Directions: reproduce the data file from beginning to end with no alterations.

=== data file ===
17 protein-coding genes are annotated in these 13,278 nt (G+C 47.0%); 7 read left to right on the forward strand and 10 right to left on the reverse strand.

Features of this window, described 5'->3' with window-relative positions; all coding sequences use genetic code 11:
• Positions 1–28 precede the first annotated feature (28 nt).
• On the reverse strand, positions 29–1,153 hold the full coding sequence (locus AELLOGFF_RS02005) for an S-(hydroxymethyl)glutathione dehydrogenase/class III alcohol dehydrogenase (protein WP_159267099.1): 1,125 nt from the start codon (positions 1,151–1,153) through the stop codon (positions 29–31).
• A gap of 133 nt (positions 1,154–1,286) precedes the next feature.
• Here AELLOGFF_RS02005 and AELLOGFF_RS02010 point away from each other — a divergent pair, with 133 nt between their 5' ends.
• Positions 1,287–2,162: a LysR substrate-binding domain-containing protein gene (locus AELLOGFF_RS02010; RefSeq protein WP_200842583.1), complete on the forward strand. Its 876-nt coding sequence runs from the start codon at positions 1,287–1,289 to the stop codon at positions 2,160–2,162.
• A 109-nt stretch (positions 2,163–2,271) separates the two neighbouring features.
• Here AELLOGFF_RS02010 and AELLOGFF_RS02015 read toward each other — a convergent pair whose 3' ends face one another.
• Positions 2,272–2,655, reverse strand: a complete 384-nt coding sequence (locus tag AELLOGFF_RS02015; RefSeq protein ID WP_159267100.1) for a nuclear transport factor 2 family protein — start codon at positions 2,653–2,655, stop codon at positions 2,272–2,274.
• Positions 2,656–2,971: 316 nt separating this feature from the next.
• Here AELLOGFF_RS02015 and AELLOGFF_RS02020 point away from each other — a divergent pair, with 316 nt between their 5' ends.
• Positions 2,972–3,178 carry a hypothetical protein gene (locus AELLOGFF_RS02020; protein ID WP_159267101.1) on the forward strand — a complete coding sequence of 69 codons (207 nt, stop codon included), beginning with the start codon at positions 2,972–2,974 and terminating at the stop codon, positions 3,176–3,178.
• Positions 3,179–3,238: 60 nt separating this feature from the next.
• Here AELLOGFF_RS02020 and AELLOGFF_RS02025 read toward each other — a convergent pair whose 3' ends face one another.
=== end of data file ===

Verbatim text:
17 protein-coding genes are annotated in these 13,278 nt (G+C 47.0%); 7 read left to right on the forward strand and 10 right to left on the reverse strand.

Features of this window, described 5'->3' with window-relative positions; all coding sequences use genetic code 11:
• Positions 1–28 precede the first annotated feature (28 nt).
• On the reverse strand, positions 29–1,153 hold the full coding sequence (locus AELLOGFF_RS02005) for an S-(hydroxymethyl)glutathione dehydrogenase/class III alcohol dehydrogenase (protein WP_159267099.1): 1,125 nt from the start codon (positions 1,151–1,153) through the stop codon (positions 29–31).
• A gap of 133 nt (positions 1,154–1,286) precedes the next feature.
• Here AELLOGFF_RS02005 and AELLOGFF_RS02010 point away from each other — a divergent pair, with 133 nt between their 5' ends.
• Positions 1,287–2,162: a LysR substrate-binding domain-containing protein gene (locus AELLOGFF_RS02010; RefSeq protein WP_200842583.1), complete on the forward strand. Its 876-nt coding sequence runs from the start codon at positions 1,287–1,289 to the stop codon at positions 2,160–2,162.
• A 109-nt stretch (positions 2,163–2,271) separates the two neighbouring features.
• Here AELLOGFF_RS02010 and AELLOGFF_RS02015 read toward each other — a convergent pair whose 3' ends face one another.
• Positions 2,272–2,655, reverse strand: a complete 384-nt coding sequence (locus tag AELLOGFF_RS02015; RefSeq protein ID WP_159267100.1) for a nuclear transport factor 2 family protein — start codon at positions 2,653–2,655, stop codon at positions 2,272–2,274.
• Positions 2,656–2,971: 316 nt separating this feature from the next.
• Here AELLOGFF_RS02015 and AELLOGFF_RS02020 point away from each other — a divergent pair, with 316 nt between their 5' ends.
• Positions 2,972–3,178 carry a hypothetical protein gene (locus AELLOGFF_RS02020; protein ID WP_159267101.1) on the forward strand — a complete coding sequence of 69 codons (207 nt, stop codon included), beginning with the start codon at positions 2,972–2,974 and terminating at the stop codon, positions 3,176–3,178.
• Positions 3,179–3,238: 60 nt separating this feature from the next.
• Here AELLOGFF_RS02020 and AELLOGFF_RS02025 read toward each other — a convergent pair whose 3' ends face one another.